As the other batteries reach their fully charged condition, the same events occur in that such is sensed by its associated shunt regulator whereupon the low resistance shunt circuit around the battery is coupled across the battery thereby diverting the recharging current from the battery to its shunt circuit. This continues until the entire string has reached its fully charged state. When this occurs the bypass circuit is actuated whereupon current is thereafter diverted around the entire string of batteries, and each of their shunt circuits, through the bypass line comprised of the resistors R2, R3 and the shunt regulator 23. Once again, this is activated by means of the reference voltage input to the shunt regulator 23 achieving a preselected value which is in proportion to the voltage across the entire battery string. Once again, this voltage here is less than that across the entire voltage because of the inclusion of the voltage divider resistor R4, and R5. The voltage divider resistor R4, and R5 are again employed for ease in the selection and matching of the reference voltage of shunt regulator 23 to that of the battery string. Upon actuation of the shunt regulator 23, the voltage at the base of the transistor Q1 decreases turning transistor Q1 off. The emitter current of transistor Q1 decreases significantly and thereby prevents the total protection circuit from wasting energy.

When the circuit terminals 12 and 13 are coupled to a load and the batteries discharged, the discharging current flows from the battery cells 15, 16 and 17 to terminal 12 through diode D1.

The just described battery protection circuit produces a leakage current which is generally less than 50 μA. It should be noted that this value is one tenth of the prior art leakage current shown in U.S. Pat. No. 4,719,401 which uses zener diodes to shunt a battery cell. FIG. 2 illustrates a comparison between the battery protection circuits utilizing zener diodes and those using shunt regulator circuit. The shunt regulator battery protection circuits produce a much smaller leakage current across the entire range of battery cell voltages. This advantage allows for greater shelf life of shunt regulator battery circuits as compared to zener diode battery protection circuits.

It should also be noted that by using shunt regulators rather than zener diodes the value at which the shunting circuit or loop is activated can be precisely set and changed by simply changing the resistance of resistors R7 and R8. Conversely, zener diodes have a specific, constant turn on voltage, and as such it is impossible to use the same zener diode as a shunting element for battery cells of different maximum voltages. Thus, the present invention allows greater flexibility in charging batteries of different maximum voltages by simply providing different resistances to the shunt regulators.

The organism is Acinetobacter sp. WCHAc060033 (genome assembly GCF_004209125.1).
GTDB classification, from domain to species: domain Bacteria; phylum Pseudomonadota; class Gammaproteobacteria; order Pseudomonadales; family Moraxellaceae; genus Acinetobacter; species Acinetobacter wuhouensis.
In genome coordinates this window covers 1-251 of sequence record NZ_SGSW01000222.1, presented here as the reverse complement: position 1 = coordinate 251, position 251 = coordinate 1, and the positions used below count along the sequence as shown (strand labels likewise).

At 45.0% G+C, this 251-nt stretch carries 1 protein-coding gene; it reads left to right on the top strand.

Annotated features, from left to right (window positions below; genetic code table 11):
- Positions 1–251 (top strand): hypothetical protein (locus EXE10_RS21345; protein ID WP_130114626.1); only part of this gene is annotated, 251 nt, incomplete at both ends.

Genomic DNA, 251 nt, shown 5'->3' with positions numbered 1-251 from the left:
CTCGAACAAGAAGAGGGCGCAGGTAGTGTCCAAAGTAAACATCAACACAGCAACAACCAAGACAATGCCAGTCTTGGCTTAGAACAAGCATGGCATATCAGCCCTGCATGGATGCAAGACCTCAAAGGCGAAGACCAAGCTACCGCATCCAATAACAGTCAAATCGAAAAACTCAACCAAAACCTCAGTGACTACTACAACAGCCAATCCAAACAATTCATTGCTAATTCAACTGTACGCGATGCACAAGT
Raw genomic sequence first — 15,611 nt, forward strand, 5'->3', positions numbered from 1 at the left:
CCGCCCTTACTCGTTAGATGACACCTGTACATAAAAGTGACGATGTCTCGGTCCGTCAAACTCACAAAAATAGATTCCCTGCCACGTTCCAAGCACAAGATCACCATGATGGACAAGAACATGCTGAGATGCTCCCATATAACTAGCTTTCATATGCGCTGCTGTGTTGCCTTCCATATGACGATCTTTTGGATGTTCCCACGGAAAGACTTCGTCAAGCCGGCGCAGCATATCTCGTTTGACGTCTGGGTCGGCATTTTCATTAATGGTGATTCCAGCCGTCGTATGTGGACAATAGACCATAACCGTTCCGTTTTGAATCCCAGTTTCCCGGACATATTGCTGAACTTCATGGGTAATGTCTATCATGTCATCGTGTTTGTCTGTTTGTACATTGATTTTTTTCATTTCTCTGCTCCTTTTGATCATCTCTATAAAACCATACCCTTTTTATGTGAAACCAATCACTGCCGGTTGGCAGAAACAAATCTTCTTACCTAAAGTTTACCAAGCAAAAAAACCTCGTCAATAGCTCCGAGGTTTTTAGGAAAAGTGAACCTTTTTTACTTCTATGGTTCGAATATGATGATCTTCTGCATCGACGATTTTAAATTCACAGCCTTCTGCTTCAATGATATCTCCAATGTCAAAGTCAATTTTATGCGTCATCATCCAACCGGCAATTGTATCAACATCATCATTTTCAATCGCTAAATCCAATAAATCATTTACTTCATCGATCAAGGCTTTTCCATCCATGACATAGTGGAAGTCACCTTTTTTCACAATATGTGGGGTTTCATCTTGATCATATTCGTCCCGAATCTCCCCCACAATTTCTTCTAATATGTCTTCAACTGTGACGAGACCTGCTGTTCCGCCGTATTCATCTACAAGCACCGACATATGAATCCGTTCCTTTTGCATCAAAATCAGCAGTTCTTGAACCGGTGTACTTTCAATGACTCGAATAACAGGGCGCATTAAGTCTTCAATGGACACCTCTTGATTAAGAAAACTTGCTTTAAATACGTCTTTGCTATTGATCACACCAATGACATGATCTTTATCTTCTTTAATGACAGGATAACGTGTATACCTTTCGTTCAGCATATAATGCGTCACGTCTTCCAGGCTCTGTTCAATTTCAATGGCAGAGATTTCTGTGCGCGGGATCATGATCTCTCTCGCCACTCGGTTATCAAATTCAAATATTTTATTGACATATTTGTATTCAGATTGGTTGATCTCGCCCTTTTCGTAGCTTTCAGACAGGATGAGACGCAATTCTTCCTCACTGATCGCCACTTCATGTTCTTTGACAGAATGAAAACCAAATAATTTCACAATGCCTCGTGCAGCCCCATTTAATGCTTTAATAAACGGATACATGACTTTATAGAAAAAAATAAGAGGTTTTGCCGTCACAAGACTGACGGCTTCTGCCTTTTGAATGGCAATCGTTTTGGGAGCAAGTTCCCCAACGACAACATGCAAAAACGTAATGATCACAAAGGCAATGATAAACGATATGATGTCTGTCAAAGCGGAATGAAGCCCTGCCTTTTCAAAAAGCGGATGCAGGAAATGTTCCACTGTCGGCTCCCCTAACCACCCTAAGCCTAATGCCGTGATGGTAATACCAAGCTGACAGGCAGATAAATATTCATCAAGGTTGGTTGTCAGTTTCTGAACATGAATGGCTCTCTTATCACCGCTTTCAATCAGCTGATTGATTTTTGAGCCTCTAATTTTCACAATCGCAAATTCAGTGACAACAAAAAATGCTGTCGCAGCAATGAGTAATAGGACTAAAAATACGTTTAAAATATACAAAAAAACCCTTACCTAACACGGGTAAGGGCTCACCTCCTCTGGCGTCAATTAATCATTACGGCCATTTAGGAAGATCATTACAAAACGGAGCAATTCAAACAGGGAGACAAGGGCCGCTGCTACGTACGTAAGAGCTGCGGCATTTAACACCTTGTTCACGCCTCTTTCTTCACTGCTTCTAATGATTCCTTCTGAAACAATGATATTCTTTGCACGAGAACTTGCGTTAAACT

Zener diodes have the limitation that in order to have sufficient current flow to prevent overcharging at the desired battery voltage, it must have significant current flow at lower voltages. This bypass current flow under some conditions can be sufficiently high such that there is inadequate current to the battery to achieve a full charge. This problem does not occur with the just described embodiment.

The advantages of the shunt regulator type battery protection circuit is also a distinct advantage of battery protection circuits using transistors, as shown in FIG. 5 of U.S. Pat. No. 5,387,857. In order to make a transistor bypass the batteries a large current, in the order of hundreds of milli-amps, must be used. This is accomplished through the use of small resistance resistors at R2 and R3 of U.S. Pat. No. 5,387,857. However, these small resistors will produce a very large leakage current across the battery cell which will be in the order of milli-amps. Again, this significantly reduces the shelf life of the battery. In the present invention, the resistors which are connected as voltage dividers may be made very large so that the leakage current therethrough is insignificant. It should also be noted that the turn on speed of the transistor is much slower than that of the shunt regulator. Therefore, once again the battery protection circuit utilizing the shunt regulators is more precise that those utilizing transistors. This precision prevents the accidental overcharging of the battery cells.